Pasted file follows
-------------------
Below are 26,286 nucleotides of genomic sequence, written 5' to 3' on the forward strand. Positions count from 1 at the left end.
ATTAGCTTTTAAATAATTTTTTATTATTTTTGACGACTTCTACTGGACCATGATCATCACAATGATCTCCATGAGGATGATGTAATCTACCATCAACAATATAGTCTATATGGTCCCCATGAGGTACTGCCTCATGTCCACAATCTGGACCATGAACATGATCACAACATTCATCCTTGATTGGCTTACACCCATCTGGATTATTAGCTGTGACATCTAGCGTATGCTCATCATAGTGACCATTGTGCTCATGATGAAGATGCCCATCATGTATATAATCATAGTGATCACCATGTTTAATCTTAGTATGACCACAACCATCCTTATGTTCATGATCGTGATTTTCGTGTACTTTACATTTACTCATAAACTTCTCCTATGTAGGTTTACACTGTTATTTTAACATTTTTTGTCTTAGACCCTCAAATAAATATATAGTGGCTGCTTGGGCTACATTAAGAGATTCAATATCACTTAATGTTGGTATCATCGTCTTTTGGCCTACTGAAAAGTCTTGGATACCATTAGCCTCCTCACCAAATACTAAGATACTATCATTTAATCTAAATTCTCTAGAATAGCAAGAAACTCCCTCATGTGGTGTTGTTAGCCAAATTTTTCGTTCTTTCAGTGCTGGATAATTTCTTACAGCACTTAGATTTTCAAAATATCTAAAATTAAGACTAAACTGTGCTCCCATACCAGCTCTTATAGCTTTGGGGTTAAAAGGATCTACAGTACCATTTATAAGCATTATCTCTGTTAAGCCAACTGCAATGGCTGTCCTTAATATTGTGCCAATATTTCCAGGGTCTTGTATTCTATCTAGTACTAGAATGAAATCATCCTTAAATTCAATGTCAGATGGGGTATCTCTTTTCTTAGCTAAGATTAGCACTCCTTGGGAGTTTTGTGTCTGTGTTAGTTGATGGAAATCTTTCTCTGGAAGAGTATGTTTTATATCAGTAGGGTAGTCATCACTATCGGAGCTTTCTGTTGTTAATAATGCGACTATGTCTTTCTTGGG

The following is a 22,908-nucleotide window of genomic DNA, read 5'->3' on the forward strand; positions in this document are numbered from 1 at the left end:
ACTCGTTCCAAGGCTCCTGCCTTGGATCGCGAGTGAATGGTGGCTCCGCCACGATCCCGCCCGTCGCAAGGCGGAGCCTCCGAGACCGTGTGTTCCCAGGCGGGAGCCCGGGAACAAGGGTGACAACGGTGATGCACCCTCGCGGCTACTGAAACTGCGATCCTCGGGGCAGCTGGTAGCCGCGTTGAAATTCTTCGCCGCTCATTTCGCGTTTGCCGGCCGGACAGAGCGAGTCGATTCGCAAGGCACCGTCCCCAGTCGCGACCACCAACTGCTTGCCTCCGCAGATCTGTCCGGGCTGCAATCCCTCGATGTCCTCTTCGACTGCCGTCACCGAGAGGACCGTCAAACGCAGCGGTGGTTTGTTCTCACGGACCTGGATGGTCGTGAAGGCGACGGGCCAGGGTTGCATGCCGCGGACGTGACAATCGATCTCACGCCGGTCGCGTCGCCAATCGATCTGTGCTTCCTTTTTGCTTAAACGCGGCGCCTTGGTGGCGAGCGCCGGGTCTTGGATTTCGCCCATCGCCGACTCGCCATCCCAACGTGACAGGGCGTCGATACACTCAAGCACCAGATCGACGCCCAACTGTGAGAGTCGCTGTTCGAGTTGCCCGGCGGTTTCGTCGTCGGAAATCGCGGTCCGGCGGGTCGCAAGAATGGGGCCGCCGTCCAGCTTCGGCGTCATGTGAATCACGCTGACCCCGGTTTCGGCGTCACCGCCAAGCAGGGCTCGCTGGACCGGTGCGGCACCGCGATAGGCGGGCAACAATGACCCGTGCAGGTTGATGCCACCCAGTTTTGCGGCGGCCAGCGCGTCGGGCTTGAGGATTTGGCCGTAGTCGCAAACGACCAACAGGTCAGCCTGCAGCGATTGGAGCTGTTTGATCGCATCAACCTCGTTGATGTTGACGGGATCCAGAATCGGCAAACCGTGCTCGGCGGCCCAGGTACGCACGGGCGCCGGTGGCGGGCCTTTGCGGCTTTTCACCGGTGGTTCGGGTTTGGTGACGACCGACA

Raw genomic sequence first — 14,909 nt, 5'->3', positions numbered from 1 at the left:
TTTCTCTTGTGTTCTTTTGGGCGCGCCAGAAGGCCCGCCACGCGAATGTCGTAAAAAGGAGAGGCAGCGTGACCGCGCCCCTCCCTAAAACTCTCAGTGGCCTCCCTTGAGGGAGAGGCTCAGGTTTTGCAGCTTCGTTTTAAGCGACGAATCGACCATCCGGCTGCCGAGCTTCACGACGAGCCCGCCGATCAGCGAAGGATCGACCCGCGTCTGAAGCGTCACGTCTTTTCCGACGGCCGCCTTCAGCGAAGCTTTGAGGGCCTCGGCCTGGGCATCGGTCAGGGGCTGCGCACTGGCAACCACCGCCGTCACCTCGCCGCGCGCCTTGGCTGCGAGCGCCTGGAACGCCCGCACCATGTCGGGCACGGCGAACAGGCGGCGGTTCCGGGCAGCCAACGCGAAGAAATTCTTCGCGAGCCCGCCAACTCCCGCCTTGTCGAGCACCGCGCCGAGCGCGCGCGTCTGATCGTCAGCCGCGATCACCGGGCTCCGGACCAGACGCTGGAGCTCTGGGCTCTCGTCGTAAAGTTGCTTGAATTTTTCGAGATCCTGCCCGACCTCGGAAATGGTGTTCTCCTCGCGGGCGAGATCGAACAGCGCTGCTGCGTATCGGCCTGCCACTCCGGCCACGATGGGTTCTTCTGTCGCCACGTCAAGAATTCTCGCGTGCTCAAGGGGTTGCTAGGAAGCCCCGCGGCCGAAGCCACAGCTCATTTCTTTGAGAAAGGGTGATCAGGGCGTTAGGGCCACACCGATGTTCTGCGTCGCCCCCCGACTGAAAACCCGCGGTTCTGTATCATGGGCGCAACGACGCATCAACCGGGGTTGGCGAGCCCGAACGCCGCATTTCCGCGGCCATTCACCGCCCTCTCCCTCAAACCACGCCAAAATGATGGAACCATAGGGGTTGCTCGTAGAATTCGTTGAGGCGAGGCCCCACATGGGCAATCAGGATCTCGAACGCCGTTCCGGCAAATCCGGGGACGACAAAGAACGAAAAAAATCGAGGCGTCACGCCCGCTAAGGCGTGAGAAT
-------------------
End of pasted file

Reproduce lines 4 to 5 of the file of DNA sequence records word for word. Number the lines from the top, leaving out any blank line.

ACTCGTTCCAAGGCTCCTGCCTTGGATCGCGAGTGAATGGTGGCTCCGCCACGATCCCGCCCGTCGCAAGGCGGAGCCTCCGAGACCGTGTGTTCCCAGGCGGGAGCCCGGGAACAAGGGTGACAACGGTGATGCACCCTCGCGGCTACTGAAACTGCGATCCTCGGGGCAGCTGGTAGCCGCGTTGAAATTCTTCGCCGCTCATTTCGCGTTTGCCGGCCGGACAGAGCGAGTCGATTCGCAAGGCACCGTCCCCAGTCGCGACCACCAACTGCTTGCCTCCGCAGATCTGTCCGGGCTGCAATCCCTCGATGTCCTCTTCGACTGCCGTCACCGAGAGGACCGTCAAACGCAGCGGTGGTTTGTTCTCACGGACCTGGATGGTCGTGAAGGCGACGGGCCAGGGTTGCATGCCGCGGACGTGACAATCGATCTCACGCCGGTCGCGTCGCCAATCGATCTGTGCTTCCTTTTTGCTTAAACGCGGCGCCTTGGTGGCGAGCGCCGGGTCTTGGATTTCGCCCATCGCCGACTCGCCATCCCAACGTGACAGGGCGTCGATACACTCAAGCACCAGATCGACGCCCAACTGTGAGAGTCGCTGTTCGAGTTGCCCGGCGGTTTCGTCGTCGGAAATCGCGGTCCGGCGGGTCGCAAGAATGGGGCCGCCGTCCAGCTTCGGCGTCATGTGAATCACGCTGACCCCGGTTTCGGCGTCACCGCCAAGCAGGGCTCGCTGGACCGGTGCGGCACCGCGATAGGCGGGCAACAATGACCCGTGCAGGTTGATGCCACCCAGTTTTGCGGCGGCCAGCGCGTCGGGCTTGAGGATTTGGCCGTAGTCGCAAACGACCAACAGGTCAGCCTGCAGCGATTGGAGCTGTTTGATCGCATCAACCTCGTTGATGTTGACGGGATCCAGAATCGGCAAACCGTGCTCGGCGGCCCAGGTACGCACGGGCGCCGGTGGCGGGCCTTTGCGGCTTTTCACCGGTGGTTCGGGTTTGGTGACGACCGACA

Raw genomic sequence first — 14,909 nt, 5'->3', positions numbered from 1 at the left: